As genealogy becomes the national pastime, our historical society has the pleasure of meeting and assisting more and more descendants of those individuals who played a role in the early history of Morrison County. Last month, for instance, we were contacted by descendants of Peter Roy, a well-known mixed-blooded Ojibway who lived in Little Falls and was a territorial and state legislator for this district. Last summer we were contacted by descendants of brothers William and Allan Morrison, both for whom the county was named. While much has been written about Allan (who was a long-time resident of Old Crow Wing), little has been compiled regarding his older and more famous brother, William.
William Morrison was born March 7, 1785, near Montreal, Canada, the son of Allan Morrison, Sr., and Jane Wadin (whose father, a Swiss fur trader, was murdered in the northwest by Peter Pond in 1781-82). At the young age of 16, William entered the fur trade – with his father’s permission – by signing a contract on January 27, 1802, as a clerk for five years with the XY Company (competitors of the Northwest Company of Grand Portage fame). By the fall of 1802, William had reached Leech Lake, in the “Fond du Lac department” (an area roughly comprising the northern half of Minnesota) where he spent the winter at a post on the headwaters of the Crow Wing River.
The following winter of 1803-04 saw William ascending the Mississippi River to Lake Itasca while enroute to a post at Rice Lake – thus making him the first white person to ever visit Lake Itasca, then known as Elk Lake or Lac La Biche. This visit to the source of the mighty Mississippi River would later lead to his belated claim as the discoverer of Lake Itasca. After years of brutal competition, the XY Company merged into the Northwest Company in 1805. William continued to work for the latter firm, being listed that year as a clerk and summer man in the Fond du Lac department at Leech Lake. In 1811-12, William again visited Lake Itasca while enroute to a post on the Rice River. The Northwest Company credited him with wages of 1,200 livres yearly from 1812 to 1816 as a clerk in the Fond du Lac department.
Due to the events surrounding the War of 1812, John Jacob Astor was able to acquire one-half interest in the Fond du Lac department, which was solely in U. S. territory. The Northwest Company, a Canadian firm, operated this department under the name of the “Southwest Company”. When Congress banned all foreigners from trading on U. S. soil in April, 1816, Astor was able to form his American Fur Company, and bought out the Northwest Company operations of Fond du Lac in 1817. Meanwhile, William Morrison was caught up in the on-going war between Lord Selkirk’s Red River Colony (backed by the Hudson’s Bay Company) and the Northwest Company. Selkirk’s agents arrested Morrison on September 9, 1816, at Sandy Lake, one of the main posts of the Fond du Lac department. Morrison was taken as a prisoner to Fort William, and later to Sault Ste. Marie, where Morrison escaped his captors and appealed to the U. S. Army for the injustice of his arrest on a British warrant served on American soil. Around this time, William took out his U. S. citizenship papers, and he was naturalized on July 19, 1820.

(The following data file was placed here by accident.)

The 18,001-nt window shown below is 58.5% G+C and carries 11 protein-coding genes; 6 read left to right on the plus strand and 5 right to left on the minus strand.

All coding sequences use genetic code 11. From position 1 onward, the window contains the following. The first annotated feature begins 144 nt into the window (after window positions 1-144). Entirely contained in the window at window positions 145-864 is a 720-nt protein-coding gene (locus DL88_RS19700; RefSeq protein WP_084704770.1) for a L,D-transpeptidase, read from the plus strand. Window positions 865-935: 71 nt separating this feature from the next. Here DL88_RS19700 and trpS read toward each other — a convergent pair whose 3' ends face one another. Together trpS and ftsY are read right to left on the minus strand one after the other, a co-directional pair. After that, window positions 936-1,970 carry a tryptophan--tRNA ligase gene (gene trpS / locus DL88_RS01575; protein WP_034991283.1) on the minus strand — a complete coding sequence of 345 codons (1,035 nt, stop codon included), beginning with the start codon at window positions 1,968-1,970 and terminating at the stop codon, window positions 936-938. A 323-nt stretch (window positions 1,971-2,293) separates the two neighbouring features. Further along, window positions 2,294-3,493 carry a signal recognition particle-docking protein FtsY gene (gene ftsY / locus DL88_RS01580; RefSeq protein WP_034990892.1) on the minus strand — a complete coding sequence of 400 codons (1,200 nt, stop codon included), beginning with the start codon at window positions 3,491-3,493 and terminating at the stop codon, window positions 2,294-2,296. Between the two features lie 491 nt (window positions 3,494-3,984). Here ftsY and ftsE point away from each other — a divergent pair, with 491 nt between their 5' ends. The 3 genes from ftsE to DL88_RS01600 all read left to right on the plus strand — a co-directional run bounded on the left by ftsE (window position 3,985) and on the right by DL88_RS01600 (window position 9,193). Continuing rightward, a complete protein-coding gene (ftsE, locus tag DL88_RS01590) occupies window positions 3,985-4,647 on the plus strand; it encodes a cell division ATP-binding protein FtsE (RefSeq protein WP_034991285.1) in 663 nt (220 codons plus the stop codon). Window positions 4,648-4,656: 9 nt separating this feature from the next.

With Astor now in control of the Fond du Lac trade, William Morrison was put in charge of that department for the American Fur Company (AFC) in 1817. He was listed as “trader” on the AFC book for 1819 with a wage of $1,000 per year. On November 24, 1821, he signed a contract with the AFC as superintendent of the department for four years with $1,400 for yearly wages. Records in the National Archives show that Morrison operated the Fond du Lac department with the AFC from 1822 to 1826 on halves, meaning half of the department’s operation was at his expense and risk. During this time, Morrison developed a reputation as “ruthless” against any independent American traders because he managed to starve any competition out of existence. He reestablished a string of posts along the Canadian border, thereby entering into direct competition against the Hudson’s Bay Company. However, Governor Simpson of the Hudson’s Bay Company stated that Morrison was “one of the best and most experienced” traders in the region.
William Morrison retired from the American Fur Company in 1826 and returned to Berthier, Canada, where he died in August, 1866, as a Canadian citizen. He was married no less than four times (fathering 16 children). His first wife, Shaughunomonee, and second wife, Meshepeshequay, were both Ojibway Indians. His third wife was Anne Roussain, daughter of Eustache Roussain (Morrison’s associate and clerk), and one of their sons accompanied Fremont on his great expedition west. His fourth wife was Elizabeth Ann Kittson, a sister of Norman W. Kittson for whom Kittson County was named. Among the Ojibway Indians, William Morrison was known as the “Little Englishman”.
On January 16, 1856, William wrote a letter to his brother Allan (who remained in the Minnesota fur trade) detailing his 1804 and 1811-12 visits to Lake Itasca before Schoolcraft made his so-called discover in 1832. Allan sent this letter to Governor Ramsey, who gave it wide publicity, thus influencing the Legislature when Morrison County was named and organized on February 25, 1856, in honor of these brothers.
William Morrison probably never lived within our county – most of his trading posts were north of Crow Wing – but his mark upon the history of the fur trade in Minnesota is a deep one.
by Bruce Mellor
Copyright 1994, Morrison County Historical Society